Lyft and Uber are getting drawn into a heated battle over who is the supreme alternative to a cab company and, aside from some alleged dirty infighting1, the cage fight appears to be running through PPC.
Lyft and Uber are companies that both provide apps that connect people needing rides to people wanting money. In addition to the convenience that an app offers – not having to deal with a credit card machine that’s broken or having enough cash on hand – they also offer some other attractive incentives that are making cab companies squirm2. Drivers must meet a variety of requirements to be able to drive for either company (they don’t have employees, per se), including having a new car in perfect condition and maintaining high customer ratings.
As we’ve learned from Coke and Pepsi, two similar companies aren’t content to co-exist peacefully. On the line is a lot of money for both companies, and neither is being particularly shy about investing in PPC to make them more.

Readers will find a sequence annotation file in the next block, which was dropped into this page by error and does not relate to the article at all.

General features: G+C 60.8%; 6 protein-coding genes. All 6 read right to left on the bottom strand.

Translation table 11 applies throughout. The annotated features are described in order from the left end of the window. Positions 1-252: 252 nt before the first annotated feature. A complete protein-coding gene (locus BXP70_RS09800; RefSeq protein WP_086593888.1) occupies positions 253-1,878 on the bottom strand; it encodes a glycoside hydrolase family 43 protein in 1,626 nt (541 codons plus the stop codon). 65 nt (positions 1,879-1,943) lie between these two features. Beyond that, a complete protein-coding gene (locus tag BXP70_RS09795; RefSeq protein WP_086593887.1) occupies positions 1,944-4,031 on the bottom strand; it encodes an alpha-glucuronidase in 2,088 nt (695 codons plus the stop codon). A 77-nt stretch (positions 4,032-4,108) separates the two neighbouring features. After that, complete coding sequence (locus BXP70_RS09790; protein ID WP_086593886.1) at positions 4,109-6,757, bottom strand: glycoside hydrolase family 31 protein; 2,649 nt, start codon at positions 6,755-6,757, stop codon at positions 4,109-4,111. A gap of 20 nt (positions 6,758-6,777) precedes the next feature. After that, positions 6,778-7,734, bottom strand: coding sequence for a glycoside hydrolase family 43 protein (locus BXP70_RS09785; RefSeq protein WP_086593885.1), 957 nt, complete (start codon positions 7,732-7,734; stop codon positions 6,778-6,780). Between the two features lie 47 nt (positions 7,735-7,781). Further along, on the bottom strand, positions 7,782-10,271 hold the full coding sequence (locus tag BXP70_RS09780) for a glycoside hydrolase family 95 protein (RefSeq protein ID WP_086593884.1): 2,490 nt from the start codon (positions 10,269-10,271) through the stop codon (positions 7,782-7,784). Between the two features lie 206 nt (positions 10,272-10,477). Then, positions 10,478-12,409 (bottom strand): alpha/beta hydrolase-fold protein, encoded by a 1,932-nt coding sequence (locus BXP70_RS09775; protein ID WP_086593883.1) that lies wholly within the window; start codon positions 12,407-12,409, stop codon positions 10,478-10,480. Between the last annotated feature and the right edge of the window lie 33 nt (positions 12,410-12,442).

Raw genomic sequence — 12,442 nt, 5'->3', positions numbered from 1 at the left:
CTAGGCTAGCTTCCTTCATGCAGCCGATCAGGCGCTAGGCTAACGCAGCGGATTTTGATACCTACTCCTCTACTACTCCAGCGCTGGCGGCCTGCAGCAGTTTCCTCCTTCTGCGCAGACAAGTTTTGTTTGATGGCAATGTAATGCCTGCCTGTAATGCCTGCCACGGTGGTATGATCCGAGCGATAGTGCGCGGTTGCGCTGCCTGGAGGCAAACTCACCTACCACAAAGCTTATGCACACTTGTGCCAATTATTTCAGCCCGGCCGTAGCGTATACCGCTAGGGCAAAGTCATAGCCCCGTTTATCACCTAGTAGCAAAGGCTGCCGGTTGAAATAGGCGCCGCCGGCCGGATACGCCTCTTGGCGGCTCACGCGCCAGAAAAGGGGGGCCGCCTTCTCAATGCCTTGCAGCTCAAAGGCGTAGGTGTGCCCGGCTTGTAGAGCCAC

Based on data iSpionage pulled, Uber spent somewhere between about $80,000 and $121,000 in ads through Google and Bing/Yahoo! in a month.
On the other hand, Lyft spent about a quarter of that at between approximately $19,000 and $30,000 for the same time frame.
This is a bit misleading, because a yearly estimate shows Uber at about $1.6 million over a 12 month period compared to Lyft’s $.86 million, so on average, Uber isn’t actually quadrupling Lyft’s ad spend. What’s interesting is that, currently, Uber is the Coke to Lyft’s Pepsi.
According to Forbes, Uber’s valuation is about $17 million compared to Lyft’s $1 million. However, Uber is still spending well over a million a year in PPC advertising. This tells me that Uber knows that both cab companies and Lyft are hot on their heels, so if they slack off on PPC spending, they’re probably toast.
Additionally, according to iSpionage, Uber and Lyft have two different ways of dealing with PPC advertising, and Uber appears to be the clear winner. If I were Lyft, I’d start taking notes.
 Both companies are taking a lot of business away from standard cab companies, enough so that unions and local government officials who depend on union votes have started a war against both companies. So technically, Uber and Lyft are fighting a three pronged war.